The king also would feel compelled to promote private property rights. Ron Paul likes to say “don’t steal, the government hates competition,” which is very true. The ruler would realize an economy is not productive when people are stealing from one another and eroding property rights, so he would take effective measures to prevent that. There is historical precedent for this, too, for French philosopher Bertrand de Jouvenel wrote “The King’s rights have incomparably greater scope than those of the miller; but as far as the miller’s right goes it is as good as the king’s; on his own ground, the miller is entitled to hold off the king.” What de Jouvenel described is the private property norm being implemented and recognized among European kings, citing the French king’s oath, which stated that all shall be held to this equal justice.
The ruling family would be highly selective too, meaning that only the ruler and his close family (or whoever he deemed appropriate) would reap the benefits of the parasitic lifestyle. The boundary between the rulers and the ruled is clear. It is clear who the ruler is, too, but this also means there is someone specific to target in the event that over taxation is to happen. The ruler has many benefits, but he is also accountable.
When it comes to war, kingly rulers will fight wars over property disputes or territorial issues, if they fight them at all. The funding for the war would come from the capital held by the king’s estate, and he has to be mindful so as to not overtax the population, making them turn on him. This high cost of war makes peace a highly preferable alternative, which is why there was much cross-family marriage in the kingly times. He would also be mindful of where he does and does not fight, for he now has troops that volunteered to join, seeing as that an involuntary draft would threaten his legitimacy.
Public Government – Democracy
A different kind of government has become popular in recent days, though. That type of government is democracy. Democracy is not a system where a bunch of people vote on everything, and the 51% always rules. Rather, it is a governmental system that does not have a private owner. It is a government that the “people own,” at least allegedly. The United States fits under this definition, for there is no private owner of the government. Most of the world also fits under this definition today. This is a tough definition to grasp, for when the disadvantages of democracy are brought up, people think “surely I do not live in this type of country,” but this fact of the matter is that they probably do. These are the disadvantages of having a government that is ruled by the people, for when the people (or the public) rules, that is when the government is called a public government.
Unlike the ruler of a private state, the ruler of a public government does not own it. He is only there for a term, making him the caretaker, rather than the ruler. This means that whoever the ruler is, they will be compelled to use up as many government resources as they can during their time in office. That is why we see Donald Trump and we saw Barack Obama going on many many golf trips, and it is why we have seen presidents for decades go on lavish vacations with their families. This makes sense, for whatever the caretaker does not consume now, they may never be able to consume. This caretaker will also not have much foresight, for he is only looking at what it takes to be re-elected, rather than the long-term effects of policy. A ruler can make promises that he obviously cannot keep and rack up debt because of it, ignoring the long-term economic effects as long as it means re-election.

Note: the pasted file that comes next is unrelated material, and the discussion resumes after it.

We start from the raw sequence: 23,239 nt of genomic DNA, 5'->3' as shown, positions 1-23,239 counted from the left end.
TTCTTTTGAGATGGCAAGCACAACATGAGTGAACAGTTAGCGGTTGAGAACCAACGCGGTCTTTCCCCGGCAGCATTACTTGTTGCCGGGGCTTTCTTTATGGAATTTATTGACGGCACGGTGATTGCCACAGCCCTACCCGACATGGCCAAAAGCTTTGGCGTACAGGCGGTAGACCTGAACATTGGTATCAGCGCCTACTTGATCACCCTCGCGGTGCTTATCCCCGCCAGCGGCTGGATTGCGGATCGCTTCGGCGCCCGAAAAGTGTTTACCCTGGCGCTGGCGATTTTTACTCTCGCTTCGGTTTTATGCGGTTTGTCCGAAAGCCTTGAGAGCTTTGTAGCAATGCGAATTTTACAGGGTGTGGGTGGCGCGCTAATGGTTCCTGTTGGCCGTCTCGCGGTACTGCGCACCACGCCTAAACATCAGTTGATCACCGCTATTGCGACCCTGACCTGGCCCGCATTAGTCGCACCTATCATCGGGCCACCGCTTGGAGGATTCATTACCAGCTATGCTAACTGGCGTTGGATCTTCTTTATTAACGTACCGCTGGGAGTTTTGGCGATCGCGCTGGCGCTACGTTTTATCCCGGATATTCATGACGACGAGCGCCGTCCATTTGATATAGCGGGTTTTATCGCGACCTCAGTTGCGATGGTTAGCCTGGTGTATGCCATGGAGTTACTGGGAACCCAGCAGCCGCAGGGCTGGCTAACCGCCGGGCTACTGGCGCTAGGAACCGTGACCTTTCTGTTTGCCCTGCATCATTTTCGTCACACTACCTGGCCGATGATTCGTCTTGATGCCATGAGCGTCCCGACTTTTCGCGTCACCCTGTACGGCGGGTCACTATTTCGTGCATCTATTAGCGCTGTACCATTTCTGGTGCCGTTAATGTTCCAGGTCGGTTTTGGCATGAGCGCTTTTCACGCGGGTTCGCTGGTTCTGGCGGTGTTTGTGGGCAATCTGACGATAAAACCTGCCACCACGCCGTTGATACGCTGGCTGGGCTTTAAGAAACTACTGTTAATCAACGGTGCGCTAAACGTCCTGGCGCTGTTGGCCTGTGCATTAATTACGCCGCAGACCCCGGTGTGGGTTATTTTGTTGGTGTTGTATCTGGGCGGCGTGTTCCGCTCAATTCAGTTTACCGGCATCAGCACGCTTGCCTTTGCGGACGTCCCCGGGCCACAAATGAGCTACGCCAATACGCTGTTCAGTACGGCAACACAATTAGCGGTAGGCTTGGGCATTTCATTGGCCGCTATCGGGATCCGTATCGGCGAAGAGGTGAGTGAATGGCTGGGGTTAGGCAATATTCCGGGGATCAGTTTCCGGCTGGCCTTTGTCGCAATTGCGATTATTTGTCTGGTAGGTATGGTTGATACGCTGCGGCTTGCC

At the same time, the class distinction is weakened, and almost nonexistent. Anyone can become a member of the ruling class, meaning that anyone can run for office. This creates an illusion and makes taxation seem much less of a violation of property rights. When your nice neighbor Jeff is the elected official raising taxes, the theft does not seem quite as horrendous as it did beforehand.
In comes a spiral of rising time-preference (or present orientedness). As politicians make promises that rack up debt, that increases future taxes. People see that the future looks bleaker and bleaker and decide to focus more on today. Fewer people are looking towards the long-term and more people look towards the short term, and the fastest way to get rich in the short term is the violation of property rights, so burglary and theft increase, along with corporate lobbying to get government benefits. We spend more and more and shovel more and more onto the next generation, which is why we tax the youngsters of today for the elderly’s social security, while today’s youth will never see a penny of that go back into their pockets. The national debt goes up and up, for spending bills in the house and senate only need to appease the public in the present, rather than the nation and its people in the long term. This process only gets worse as time goes on and spending goes up.